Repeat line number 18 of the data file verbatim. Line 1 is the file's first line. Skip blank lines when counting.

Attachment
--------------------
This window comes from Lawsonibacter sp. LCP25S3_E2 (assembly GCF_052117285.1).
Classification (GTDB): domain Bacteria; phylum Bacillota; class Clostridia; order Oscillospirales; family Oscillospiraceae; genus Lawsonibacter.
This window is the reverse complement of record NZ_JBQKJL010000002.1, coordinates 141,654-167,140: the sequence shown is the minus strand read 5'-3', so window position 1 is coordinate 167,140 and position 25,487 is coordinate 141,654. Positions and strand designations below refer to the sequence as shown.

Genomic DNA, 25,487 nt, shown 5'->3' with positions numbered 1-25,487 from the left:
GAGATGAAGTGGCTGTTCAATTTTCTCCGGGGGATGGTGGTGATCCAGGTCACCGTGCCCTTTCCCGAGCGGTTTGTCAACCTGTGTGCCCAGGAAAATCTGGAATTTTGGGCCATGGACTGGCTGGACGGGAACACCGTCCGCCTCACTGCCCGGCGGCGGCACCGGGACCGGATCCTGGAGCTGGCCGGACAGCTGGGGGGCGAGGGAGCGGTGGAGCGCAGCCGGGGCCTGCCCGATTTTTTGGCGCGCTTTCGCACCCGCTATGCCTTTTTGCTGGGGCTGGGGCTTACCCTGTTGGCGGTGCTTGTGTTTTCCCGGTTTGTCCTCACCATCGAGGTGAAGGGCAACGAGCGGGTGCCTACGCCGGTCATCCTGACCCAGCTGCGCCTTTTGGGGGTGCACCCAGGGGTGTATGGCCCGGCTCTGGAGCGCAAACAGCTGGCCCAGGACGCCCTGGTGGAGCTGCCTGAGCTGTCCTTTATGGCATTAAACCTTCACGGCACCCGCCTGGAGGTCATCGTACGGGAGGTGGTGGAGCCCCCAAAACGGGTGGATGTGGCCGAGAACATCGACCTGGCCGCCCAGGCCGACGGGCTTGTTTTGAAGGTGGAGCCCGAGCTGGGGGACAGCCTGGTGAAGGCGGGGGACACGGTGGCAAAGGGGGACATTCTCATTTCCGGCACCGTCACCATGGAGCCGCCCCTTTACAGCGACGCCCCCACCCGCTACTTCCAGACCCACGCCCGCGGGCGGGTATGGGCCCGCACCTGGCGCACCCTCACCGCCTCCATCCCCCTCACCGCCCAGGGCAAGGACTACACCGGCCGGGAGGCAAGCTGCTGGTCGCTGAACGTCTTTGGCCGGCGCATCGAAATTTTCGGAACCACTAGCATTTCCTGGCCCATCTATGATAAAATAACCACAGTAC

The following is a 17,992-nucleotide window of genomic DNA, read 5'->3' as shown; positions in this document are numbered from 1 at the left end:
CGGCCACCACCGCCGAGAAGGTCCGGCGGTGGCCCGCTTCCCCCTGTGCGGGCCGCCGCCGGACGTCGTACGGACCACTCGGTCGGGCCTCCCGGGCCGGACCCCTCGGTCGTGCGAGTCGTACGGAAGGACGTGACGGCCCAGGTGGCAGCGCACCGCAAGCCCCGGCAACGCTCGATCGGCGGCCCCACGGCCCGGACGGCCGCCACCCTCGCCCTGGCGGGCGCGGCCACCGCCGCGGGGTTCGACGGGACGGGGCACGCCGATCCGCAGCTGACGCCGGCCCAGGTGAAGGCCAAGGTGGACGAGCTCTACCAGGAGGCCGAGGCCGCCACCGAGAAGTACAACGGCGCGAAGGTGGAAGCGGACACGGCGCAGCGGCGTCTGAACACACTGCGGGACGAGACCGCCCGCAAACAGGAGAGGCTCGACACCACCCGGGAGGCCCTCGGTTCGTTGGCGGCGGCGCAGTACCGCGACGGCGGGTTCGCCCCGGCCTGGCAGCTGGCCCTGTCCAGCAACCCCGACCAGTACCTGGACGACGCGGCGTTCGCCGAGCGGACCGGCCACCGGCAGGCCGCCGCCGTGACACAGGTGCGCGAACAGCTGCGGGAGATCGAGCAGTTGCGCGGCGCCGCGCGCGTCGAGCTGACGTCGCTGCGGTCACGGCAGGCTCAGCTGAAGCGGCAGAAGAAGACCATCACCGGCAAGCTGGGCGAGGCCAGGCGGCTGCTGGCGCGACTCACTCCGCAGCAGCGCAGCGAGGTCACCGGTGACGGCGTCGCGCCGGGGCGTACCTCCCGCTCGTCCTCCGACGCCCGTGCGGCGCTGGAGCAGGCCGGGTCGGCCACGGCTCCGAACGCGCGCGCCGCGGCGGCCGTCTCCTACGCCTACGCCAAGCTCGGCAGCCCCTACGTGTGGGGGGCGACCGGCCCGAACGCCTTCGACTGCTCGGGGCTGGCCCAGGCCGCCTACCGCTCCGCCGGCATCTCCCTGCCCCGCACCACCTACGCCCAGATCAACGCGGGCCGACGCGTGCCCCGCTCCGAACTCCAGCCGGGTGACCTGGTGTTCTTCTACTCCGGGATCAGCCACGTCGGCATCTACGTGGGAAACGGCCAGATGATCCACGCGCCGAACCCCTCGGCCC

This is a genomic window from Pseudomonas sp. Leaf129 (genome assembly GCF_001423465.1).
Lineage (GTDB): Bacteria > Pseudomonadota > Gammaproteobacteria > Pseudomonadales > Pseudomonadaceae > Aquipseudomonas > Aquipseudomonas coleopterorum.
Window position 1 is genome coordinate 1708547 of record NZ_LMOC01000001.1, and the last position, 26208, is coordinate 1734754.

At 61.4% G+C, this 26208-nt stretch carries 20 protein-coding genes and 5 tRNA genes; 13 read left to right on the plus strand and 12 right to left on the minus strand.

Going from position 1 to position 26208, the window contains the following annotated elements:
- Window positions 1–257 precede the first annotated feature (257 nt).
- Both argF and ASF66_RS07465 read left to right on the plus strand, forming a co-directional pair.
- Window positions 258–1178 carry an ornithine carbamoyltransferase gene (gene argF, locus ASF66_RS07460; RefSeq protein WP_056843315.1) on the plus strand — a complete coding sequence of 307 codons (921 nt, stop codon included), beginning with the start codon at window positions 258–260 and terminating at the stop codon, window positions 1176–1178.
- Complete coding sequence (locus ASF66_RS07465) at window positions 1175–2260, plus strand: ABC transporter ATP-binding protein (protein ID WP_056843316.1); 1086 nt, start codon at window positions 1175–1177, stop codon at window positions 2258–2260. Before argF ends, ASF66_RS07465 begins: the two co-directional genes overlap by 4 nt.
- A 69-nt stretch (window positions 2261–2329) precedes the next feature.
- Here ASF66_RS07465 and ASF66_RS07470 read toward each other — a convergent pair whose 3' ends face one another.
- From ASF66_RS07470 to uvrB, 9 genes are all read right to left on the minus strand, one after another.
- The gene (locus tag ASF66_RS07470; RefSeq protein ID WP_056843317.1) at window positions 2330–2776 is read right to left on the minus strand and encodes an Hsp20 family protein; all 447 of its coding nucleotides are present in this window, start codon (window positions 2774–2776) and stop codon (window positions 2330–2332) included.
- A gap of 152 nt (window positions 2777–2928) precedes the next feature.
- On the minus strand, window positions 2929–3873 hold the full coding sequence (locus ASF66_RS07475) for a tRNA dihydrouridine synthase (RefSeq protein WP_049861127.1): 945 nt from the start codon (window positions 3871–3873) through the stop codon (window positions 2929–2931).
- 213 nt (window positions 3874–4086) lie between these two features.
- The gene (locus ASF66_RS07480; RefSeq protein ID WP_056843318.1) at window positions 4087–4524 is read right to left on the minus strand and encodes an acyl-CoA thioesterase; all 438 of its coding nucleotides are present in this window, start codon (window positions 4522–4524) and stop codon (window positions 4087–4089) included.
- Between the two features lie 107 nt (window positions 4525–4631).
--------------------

- Here ASF66_RS07465 and ASF66_RS07470 read toward each other — a convergent pair whose 3' ends face one another.